The storm of the worst student strike took place on a Monday when students demanded walking to the Parliament Building to launch their grievances. However, the General Service Unit, GSU, disbanded the marching with tear gas even before it fully crossed the University. During the riot and some hungry students reached out some shops, broke glass windows and looted while others pelted passenger cars with stones.

The University was closed for indefinite time on the same day. Sondeli, among others, would live to tell the horror when he was caught up and beaten up by the security men and then left for the dead. The chaotic strike caused a lot of the University’s property damage. He survived broken hand and skull only to be charged in caught for being a ringleader in causing the strike. He together with his colleagues was sentenced for two years to serve in prison and that terminated his University education.

Two and a half months would pass by before the college was reopened. However, nearly four months after the opening Professor Mandakoi was shown the way out of the college. This time it was not because of sexual harassment but because of academic corruption. Molly was six months pregnant carrying the professor’s child and the scandal was at its highest pitch. By then the Professor’s wife who was a journalist, had reclaimed her matrimonial territory uccessfully particularly when she threatened publishing in a daily newspaper her husband’s sexual scandal. He plead with her for her clemency. Furthermore, she saved her husband’s skin from Molly’s advancement to destroy his marriage. He did not want to see Molly for the rest of his life.

Miss Molly Masumba failed miserably in the exam. She tried abortion in vain and ended up in getting a son with Mandakoi’s copycat features in place of getting her Bachelors of Arts. An uncle of hers who was a lawyer and sympathetic to Molly’s misfortune, promised to take up the case with Professor Mandakoi for the cost of bringing up the child. By then the General Election was at the corner and Professor Mandakoi had declared interest in campaigning for a Parliamentary seat. Everybody knew too well that Professor Mandakoi would capture the seat. He was particularly loved by women.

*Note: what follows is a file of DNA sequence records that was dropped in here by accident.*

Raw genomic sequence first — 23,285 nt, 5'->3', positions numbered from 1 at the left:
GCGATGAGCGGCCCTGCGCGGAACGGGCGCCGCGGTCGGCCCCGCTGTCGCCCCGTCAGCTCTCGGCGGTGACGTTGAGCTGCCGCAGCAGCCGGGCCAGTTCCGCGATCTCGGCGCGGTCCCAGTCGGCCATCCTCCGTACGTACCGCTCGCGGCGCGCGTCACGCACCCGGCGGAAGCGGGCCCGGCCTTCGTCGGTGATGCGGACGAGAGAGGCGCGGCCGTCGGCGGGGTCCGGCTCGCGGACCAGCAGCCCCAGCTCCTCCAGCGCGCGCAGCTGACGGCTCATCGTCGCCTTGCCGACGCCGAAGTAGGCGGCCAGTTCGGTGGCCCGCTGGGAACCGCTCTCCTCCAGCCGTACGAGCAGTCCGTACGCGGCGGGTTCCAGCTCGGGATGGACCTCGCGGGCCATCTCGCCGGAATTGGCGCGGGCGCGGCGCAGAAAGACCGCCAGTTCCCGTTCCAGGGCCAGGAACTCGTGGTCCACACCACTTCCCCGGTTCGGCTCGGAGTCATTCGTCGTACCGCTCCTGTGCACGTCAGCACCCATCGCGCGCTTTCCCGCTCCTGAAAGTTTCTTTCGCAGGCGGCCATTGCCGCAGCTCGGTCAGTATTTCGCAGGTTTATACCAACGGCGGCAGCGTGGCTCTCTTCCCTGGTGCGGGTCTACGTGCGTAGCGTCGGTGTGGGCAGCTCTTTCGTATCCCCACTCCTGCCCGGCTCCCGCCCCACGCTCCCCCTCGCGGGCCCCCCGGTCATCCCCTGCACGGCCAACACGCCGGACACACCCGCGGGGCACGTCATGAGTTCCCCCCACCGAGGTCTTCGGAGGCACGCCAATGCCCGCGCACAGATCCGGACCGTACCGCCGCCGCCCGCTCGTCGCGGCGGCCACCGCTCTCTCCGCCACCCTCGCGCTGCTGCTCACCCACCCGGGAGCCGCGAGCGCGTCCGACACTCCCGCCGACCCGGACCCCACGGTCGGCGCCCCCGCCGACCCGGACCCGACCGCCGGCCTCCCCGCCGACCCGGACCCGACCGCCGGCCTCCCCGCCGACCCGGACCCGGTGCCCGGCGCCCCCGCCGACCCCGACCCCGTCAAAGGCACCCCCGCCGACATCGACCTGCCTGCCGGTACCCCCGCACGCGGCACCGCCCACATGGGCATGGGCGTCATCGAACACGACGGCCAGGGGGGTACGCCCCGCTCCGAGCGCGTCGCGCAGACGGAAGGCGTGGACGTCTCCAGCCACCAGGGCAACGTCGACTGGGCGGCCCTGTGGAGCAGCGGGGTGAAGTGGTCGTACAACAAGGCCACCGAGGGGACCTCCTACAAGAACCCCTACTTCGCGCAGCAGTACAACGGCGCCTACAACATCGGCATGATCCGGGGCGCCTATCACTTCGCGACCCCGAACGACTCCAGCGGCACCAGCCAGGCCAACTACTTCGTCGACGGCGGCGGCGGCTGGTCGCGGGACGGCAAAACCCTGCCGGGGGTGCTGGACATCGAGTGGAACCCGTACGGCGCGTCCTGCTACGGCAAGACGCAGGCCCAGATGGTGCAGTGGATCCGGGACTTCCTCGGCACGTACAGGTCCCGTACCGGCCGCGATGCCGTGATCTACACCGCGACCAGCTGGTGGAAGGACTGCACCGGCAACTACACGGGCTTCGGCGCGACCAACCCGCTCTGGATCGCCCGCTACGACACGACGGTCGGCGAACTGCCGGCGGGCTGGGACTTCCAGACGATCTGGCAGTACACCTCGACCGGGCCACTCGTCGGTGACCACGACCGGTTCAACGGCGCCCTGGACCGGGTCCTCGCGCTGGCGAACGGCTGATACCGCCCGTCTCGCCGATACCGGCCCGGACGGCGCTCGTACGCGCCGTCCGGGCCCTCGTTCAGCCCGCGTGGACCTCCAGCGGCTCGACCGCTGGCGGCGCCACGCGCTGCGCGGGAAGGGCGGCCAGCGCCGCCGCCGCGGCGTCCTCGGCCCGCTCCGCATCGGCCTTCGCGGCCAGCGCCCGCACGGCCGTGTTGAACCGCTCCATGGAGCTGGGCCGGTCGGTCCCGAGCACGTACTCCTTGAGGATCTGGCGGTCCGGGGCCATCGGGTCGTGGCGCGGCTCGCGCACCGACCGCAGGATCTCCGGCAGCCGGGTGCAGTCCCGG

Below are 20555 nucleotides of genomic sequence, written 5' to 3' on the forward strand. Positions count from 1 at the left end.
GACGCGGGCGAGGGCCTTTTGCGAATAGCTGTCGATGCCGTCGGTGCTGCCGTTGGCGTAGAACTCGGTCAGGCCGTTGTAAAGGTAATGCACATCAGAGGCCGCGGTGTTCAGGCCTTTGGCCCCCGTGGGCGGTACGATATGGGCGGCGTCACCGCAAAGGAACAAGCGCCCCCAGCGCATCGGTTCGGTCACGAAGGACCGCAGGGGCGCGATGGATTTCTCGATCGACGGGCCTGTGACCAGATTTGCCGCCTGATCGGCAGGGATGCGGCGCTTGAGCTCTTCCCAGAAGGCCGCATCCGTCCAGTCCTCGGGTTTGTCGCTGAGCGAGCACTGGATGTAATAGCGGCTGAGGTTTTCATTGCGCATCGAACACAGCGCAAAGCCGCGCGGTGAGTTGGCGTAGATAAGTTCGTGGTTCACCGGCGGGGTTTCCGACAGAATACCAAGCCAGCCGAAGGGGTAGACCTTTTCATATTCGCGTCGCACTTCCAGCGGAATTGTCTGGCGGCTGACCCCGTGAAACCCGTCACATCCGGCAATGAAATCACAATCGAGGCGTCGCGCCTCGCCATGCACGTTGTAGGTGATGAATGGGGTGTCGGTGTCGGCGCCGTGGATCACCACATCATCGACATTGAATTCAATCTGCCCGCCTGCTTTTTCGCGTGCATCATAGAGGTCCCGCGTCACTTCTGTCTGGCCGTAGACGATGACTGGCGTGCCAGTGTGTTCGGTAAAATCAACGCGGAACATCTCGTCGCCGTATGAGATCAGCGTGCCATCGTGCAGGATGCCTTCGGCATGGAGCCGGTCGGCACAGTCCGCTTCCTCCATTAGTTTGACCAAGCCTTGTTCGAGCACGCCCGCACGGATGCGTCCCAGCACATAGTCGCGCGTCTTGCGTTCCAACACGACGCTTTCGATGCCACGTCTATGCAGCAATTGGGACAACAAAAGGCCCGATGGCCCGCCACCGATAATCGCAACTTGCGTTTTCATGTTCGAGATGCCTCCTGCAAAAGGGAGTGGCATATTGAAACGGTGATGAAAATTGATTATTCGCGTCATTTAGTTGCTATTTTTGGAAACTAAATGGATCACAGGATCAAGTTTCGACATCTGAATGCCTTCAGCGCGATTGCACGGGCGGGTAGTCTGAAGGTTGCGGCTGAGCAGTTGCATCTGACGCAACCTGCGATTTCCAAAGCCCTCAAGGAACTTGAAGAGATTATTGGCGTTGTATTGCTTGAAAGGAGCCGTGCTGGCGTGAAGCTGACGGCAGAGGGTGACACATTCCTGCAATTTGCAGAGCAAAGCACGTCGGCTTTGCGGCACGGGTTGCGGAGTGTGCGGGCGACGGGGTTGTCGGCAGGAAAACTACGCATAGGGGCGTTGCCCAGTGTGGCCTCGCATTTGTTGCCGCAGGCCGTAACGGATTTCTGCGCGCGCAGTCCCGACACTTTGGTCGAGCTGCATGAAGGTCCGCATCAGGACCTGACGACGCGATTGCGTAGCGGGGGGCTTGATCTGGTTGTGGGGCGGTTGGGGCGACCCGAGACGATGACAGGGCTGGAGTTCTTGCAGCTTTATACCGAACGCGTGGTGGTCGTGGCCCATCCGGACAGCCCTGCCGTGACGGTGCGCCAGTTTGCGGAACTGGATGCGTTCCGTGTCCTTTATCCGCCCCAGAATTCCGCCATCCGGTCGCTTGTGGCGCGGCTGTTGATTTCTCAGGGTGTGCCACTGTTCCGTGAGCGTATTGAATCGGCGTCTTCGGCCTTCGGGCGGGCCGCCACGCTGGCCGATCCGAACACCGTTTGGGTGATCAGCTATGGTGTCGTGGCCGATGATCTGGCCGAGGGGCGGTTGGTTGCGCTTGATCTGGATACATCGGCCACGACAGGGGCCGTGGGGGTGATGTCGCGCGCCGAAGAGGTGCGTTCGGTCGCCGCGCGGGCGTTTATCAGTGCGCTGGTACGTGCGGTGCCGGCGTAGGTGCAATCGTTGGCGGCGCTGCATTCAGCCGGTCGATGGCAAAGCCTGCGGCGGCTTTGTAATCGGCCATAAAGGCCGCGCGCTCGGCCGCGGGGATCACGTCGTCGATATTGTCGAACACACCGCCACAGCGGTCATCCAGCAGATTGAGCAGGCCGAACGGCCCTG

By the time Molly’s uncle was readying for taking up the matter, Professor Mndakoy was already a Member of Parliament, appointed as an Assistant Minister in the Ministry of Education. Although he was a happy man who was earning more money, he was determined to use his political power to destroy two particular personas at the University Administration who had engineered his firing. He was one the lucky dons who had abandoned the materially academic sinking ship for political bonanza.

When he received the news regarding Molly’s case demanding his responsibility in the upkeep of the child, he sent some chilling oral message through a friend to Molly saying, “Woman, dare engage your lawyer at your peril; choose between the life and death of your son.”

Ironically, he should thank Molly for having created the crisis that promoted Professor Mandakoi to the capitalist world.  Molly dropped the legal case against Professor Mandatoi and resigned to the graveyard of those who have surrendered to the ethical inertia of the new Kenya. Thank God, by then, the uncle had helped her get a job as a nursery school teacher in the city, from where she now reviewed the historic Tsunami that destroyed her academic dream.